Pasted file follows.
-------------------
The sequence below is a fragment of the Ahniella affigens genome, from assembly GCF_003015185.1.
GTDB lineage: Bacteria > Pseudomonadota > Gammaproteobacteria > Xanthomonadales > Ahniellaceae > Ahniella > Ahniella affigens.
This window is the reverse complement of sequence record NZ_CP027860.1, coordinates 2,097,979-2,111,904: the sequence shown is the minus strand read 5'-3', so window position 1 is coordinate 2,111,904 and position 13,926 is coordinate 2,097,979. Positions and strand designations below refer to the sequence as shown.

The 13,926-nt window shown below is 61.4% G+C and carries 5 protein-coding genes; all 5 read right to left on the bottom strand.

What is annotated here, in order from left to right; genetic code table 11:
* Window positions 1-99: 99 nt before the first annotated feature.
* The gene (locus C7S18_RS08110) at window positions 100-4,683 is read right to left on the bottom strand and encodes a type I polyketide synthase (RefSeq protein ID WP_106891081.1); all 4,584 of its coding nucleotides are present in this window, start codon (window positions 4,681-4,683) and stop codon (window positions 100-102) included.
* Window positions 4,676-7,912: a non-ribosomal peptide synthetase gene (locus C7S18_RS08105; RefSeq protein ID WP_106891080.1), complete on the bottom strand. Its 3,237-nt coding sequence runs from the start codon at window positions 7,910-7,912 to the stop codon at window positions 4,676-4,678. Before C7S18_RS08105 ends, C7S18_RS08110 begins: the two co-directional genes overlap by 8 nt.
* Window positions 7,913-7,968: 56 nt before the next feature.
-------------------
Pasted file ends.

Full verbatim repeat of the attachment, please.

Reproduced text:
The sequence below is a fragment of the Ahniella affigens genome, from assembly GCF_003015185.1.
GTDB lineage: Bacteria > Pseudomonadota > Gammaproteobacteria > Xanthomonadales > Ahniellaceae > Ahniella > Ahniella affigens.
This window is the reverse complement of sequence record NZ_CP027860.1, coordinates 2,097,979-2,111,904: the sequence shown is the minus strand read 5'-3', so window position 1 is coordinate 2,111,904 and position 13,926 is coordinate 2,097,979. Positions and strand designations below refer to the sequence as shown.

The 13,926-nt window shown below is 61.4% G+C and carries 5 protein-coding genes; all 5 read right to left on the bottom strand.

What is annotated here, in order from left to right; genetic code table 11:
* Window positions 1-99: 99 nt before the first annotated feature.
* The gene (locus C7S18_RS08110) at window positions 100-4,683 is read right to left on the bottom strand and encodes a type I polyketide synthase (RefSeq protein ID WP_106891081.1); all 4,584 of its coding nucleotides are present in this window, start codon (window positions 4,681-4,683) and stop codon (window positions 100-102) included.
* Window positions 4,676-7,912: a non-ribosomal peptide synthetase gene (locus C7S18_RS08105; RefSeq protein ID WP_106891080.1), complete on the bottom strand. Its 3,237-nt coding sequence runs from the start codon at window positions 7,910-7,912 to the stop codon at window positions 4,676-4,678. Before C7S18_RS08105 ends, C7S18_RS08110 begins: the two co-directional genes overlap by 8 nt.
* Window positions 7,913-7,968: 56 nt before the next feature.